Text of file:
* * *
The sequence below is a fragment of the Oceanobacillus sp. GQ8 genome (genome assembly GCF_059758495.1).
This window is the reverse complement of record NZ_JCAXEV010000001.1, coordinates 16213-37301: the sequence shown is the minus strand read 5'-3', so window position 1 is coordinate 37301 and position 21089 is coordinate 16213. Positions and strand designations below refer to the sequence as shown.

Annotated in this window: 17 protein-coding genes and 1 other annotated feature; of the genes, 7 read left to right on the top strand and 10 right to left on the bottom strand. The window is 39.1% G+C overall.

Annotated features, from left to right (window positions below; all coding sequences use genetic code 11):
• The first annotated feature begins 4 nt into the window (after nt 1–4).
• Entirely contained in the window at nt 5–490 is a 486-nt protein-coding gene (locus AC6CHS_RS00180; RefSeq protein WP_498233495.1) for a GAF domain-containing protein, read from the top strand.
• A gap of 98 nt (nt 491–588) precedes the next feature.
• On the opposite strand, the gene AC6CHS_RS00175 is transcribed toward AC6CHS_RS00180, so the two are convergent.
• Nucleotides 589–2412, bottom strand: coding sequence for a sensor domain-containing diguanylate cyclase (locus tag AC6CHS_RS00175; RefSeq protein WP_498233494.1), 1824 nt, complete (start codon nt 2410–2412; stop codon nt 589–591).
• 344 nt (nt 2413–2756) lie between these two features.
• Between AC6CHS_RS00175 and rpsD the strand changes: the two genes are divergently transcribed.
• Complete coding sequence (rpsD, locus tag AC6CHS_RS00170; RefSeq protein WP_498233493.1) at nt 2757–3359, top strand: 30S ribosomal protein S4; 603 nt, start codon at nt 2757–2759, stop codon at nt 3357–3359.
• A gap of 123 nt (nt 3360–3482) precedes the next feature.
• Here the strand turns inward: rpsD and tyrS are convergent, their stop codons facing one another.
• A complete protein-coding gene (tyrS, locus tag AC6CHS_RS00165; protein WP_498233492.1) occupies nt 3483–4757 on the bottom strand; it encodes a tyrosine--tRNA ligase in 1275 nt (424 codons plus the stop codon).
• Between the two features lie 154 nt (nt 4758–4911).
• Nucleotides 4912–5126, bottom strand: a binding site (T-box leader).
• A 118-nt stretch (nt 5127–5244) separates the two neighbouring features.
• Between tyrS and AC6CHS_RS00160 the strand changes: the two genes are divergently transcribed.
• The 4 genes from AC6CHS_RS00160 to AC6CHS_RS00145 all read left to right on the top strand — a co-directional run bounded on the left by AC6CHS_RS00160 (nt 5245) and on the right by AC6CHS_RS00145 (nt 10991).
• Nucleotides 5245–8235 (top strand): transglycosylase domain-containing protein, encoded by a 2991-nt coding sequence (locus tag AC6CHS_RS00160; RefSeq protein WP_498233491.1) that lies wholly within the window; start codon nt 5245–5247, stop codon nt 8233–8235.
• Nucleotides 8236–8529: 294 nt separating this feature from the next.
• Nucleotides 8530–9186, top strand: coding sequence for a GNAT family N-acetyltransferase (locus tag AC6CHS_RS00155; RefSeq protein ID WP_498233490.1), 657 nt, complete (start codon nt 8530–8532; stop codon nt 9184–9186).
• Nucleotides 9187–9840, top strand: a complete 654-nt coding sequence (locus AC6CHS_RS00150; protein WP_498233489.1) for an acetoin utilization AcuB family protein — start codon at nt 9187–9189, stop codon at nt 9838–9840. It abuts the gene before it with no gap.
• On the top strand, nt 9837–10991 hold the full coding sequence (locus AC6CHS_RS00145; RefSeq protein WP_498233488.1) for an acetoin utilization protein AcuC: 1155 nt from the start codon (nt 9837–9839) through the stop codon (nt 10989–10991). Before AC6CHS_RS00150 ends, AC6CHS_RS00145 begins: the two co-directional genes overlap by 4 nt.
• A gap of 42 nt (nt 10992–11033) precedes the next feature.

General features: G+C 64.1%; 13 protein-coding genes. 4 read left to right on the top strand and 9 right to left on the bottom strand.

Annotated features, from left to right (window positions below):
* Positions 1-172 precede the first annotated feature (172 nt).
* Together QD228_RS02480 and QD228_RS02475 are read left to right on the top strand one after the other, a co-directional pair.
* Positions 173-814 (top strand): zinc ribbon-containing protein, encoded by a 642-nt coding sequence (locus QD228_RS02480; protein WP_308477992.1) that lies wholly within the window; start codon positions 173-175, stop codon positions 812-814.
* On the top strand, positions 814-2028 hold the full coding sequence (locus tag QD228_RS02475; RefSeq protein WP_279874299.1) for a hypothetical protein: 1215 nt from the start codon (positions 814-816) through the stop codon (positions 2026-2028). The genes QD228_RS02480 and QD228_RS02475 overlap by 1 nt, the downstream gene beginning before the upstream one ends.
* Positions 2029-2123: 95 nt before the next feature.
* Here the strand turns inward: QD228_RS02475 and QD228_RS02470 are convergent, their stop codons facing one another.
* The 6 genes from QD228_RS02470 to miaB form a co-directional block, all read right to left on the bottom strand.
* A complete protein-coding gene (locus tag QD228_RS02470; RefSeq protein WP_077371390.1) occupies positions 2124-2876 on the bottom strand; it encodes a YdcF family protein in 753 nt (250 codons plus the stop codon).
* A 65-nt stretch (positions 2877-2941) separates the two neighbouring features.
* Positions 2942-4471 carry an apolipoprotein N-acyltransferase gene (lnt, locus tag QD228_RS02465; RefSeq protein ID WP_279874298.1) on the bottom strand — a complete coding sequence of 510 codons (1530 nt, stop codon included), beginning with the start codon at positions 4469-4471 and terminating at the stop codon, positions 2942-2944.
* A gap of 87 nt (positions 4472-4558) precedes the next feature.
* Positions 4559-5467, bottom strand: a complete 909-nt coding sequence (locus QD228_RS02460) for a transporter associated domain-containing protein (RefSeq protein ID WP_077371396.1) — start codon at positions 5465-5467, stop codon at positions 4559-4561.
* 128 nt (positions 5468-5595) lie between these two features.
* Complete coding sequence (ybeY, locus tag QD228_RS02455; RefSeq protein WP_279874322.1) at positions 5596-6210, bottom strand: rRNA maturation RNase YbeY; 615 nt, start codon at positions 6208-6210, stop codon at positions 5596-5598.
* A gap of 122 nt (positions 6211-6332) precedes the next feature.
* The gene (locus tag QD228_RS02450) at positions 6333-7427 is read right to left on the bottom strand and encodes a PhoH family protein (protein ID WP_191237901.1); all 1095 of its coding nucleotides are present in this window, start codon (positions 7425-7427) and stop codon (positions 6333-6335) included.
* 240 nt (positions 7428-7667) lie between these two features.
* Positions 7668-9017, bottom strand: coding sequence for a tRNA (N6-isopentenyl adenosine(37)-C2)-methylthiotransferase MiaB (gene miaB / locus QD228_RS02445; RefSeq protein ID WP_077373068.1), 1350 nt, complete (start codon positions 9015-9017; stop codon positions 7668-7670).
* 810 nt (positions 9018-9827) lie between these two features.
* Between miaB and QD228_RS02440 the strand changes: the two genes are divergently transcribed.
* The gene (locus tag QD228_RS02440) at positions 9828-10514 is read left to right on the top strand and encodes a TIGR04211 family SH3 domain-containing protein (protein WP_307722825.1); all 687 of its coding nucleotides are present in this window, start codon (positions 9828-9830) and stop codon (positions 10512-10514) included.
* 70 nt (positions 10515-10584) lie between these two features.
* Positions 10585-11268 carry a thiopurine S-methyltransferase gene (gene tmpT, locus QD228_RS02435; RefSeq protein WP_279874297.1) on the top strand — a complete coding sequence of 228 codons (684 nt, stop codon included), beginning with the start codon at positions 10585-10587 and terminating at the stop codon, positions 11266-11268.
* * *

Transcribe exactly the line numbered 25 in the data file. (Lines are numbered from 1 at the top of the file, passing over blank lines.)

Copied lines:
• On the top strand, nt 9837–10991 hold the full coding sequence (locus AC6CHS_RS00145; RefSeq protein WP_498233488.1) for an acetoin utilization protein AcuC: 1155 nt from the start codon (nt 9837–9839) through the stop codon (nt 10989–10991). Before AC6CHS_RS00150 ends, AC6CHS_RS00145 begins: the two co-directional genes overlap by 4 nt.